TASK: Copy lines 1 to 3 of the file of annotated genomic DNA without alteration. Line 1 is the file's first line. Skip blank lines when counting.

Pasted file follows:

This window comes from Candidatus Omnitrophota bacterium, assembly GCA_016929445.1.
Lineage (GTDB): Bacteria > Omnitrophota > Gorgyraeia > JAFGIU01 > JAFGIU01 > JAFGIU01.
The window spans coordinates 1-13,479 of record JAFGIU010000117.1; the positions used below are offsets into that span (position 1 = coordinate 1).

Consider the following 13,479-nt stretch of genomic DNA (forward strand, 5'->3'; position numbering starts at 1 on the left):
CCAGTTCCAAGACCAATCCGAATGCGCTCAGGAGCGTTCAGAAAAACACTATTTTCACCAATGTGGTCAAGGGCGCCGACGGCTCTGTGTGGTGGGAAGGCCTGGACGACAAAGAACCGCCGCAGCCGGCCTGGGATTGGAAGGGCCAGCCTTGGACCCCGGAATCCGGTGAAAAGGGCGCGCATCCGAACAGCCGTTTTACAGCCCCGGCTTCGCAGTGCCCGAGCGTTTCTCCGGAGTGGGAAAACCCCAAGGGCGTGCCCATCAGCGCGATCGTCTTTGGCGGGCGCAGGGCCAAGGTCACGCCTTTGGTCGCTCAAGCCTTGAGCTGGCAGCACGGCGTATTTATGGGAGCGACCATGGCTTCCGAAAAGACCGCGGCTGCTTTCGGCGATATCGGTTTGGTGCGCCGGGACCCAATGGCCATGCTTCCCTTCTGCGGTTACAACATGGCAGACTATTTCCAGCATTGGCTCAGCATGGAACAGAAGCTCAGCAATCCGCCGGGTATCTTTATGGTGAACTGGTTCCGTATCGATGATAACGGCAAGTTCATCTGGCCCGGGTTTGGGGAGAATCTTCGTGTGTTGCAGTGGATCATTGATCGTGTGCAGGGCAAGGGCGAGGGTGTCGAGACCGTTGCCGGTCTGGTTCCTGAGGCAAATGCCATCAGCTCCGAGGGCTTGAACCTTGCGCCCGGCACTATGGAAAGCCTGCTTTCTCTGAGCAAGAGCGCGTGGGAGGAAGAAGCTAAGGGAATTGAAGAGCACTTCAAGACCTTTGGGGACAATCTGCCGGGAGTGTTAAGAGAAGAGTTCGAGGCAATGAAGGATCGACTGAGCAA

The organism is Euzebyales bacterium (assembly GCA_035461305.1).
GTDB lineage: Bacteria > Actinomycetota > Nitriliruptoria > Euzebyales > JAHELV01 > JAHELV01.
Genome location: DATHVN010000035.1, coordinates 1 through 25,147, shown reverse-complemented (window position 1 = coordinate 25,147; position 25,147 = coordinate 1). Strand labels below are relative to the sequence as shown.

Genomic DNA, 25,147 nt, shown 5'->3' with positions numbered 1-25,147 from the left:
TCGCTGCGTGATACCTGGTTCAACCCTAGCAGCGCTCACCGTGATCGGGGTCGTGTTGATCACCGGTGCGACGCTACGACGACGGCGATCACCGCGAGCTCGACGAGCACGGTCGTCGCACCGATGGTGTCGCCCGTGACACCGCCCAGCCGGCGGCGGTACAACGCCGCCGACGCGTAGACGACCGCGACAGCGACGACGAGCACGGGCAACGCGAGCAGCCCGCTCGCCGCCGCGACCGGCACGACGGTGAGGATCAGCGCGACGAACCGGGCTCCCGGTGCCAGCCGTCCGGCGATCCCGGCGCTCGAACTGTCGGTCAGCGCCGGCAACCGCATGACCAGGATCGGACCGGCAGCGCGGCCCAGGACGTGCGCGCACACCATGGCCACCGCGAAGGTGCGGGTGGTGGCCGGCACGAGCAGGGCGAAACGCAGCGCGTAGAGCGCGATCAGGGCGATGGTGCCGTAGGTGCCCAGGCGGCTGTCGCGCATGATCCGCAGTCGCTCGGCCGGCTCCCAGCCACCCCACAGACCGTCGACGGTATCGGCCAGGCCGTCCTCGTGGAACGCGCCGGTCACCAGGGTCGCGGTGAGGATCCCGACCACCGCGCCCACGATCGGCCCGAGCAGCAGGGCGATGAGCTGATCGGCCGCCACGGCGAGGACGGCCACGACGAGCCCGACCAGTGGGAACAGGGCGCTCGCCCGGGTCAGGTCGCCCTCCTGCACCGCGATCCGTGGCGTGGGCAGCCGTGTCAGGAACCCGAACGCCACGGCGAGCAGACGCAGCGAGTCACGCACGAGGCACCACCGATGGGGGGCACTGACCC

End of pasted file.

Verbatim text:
This window comes from Candidatus Omnitrophota bacterium, assembly GCA_016929445.1.
Lineage (GTDB): Bacteria > Omnitrophota > Gorgyraeia > JAFGIU01 > JAFGIU01 > JAFGIU01.
The window spans coordinates 1-13,479 of record JAFGIU010000117.1; the positions used below are offsets into that span (position 1 = coordinate 1).